There are so many rewards in house flipping, but there are a few risks, too. Knowing the common pitfalls involved in property investing helps you identify the highest risk properties and make smarter decisions before sinking too much money into an opportunity.
Some risks are inherent in the properties themselves! We call these “high-risk” properties, and they present more challenges than average properties – ones that could cost you your investment!
What Are High-Risk Property Investments?
Defining “high risk” can make it clearer for new investors as to what’s a good opportunity and what’s a bad one. High-risk investments are those with a high chance of losing capital, under-performing compared to the investment, or of not selling in a profitable timeframe. These are all bad situations to find one’s self in, but it’s why investors should put in a lot of legwork before dropping substantial amounts of money!
It’s important to remember that, when analyzing an investment opportunity, “high risk” can be different for different investors, and are based on circumstances. For new investors or those without a lot of capital, a property with a 50/50 risk – where profit and loss are equally likely – is too high a chance to take. Other investors might have more money and opportunities on the go, and a 50/50 risk might not be so bad in the grand scheme of things!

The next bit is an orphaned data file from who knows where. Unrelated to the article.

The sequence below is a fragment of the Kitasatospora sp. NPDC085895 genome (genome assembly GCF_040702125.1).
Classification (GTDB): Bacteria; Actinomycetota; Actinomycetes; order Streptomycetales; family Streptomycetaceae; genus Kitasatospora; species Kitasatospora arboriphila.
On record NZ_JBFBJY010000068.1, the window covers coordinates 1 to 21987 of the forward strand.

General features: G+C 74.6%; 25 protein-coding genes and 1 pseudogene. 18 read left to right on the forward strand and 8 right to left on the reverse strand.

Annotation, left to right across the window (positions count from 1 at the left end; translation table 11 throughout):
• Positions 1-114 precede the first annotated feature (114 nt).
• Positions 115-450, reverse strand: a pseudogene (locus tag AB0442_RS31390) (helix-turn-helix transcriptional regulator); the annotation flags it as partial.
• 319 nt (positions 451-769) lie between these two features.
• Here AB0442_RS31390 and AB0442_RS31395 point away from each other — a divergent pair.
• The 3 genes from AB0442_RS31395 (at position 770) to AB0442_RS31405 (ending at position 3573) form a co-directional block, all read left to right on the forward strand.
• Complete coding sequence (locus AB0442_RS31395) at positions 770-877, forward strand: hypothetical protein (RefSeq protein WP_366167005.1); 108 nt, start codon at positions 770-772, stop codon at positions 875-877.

The highest risks skew this balance far away from the “reward” side of things. If you’re not diligent, you could unwittingly find yourself with one such property!
The Highest-Risk Properties
One type of property with some of the highest risks associated is a condemned property. The costs of restoring a dilapidated, boarded-up home condemned for structural issues could become much higher than the actual value of the house, even after you’ve done your research. Condemned properties can offer many unwanted surprises, and these can eat into your capital very quickly. You could also be liable if problems like rodent infestations become neighbourhood-wide issues.
Another risky venture is any property in areas that experience extreme weather events like flooding. Your work on the investment could be interrupted by a rising water table, leaks in the walls or ceilings, or high winds. These problems can hurt the home and raise your insurance costs too. If buyers know the risks associated with the area, it might be harder to move your investment.
The third type of high-risk property is one in a community experiencing a housing bubble. You might see land values soaring in a certain area and want to get in on the action, but be wary. If the bubble pops while you’re still working on the property, you might not be able to sell it for a profit. Pay attention to news about overvalued housing markets!
“High risk” doesn’t mean “avoid at all costs,” though. With the right advice, a good support team, and other investors joining you in the venture, a riskier property can still be a great opportunity. If you’ve weighed the risks and need some extra advice or help, call Matthew J. Scott today!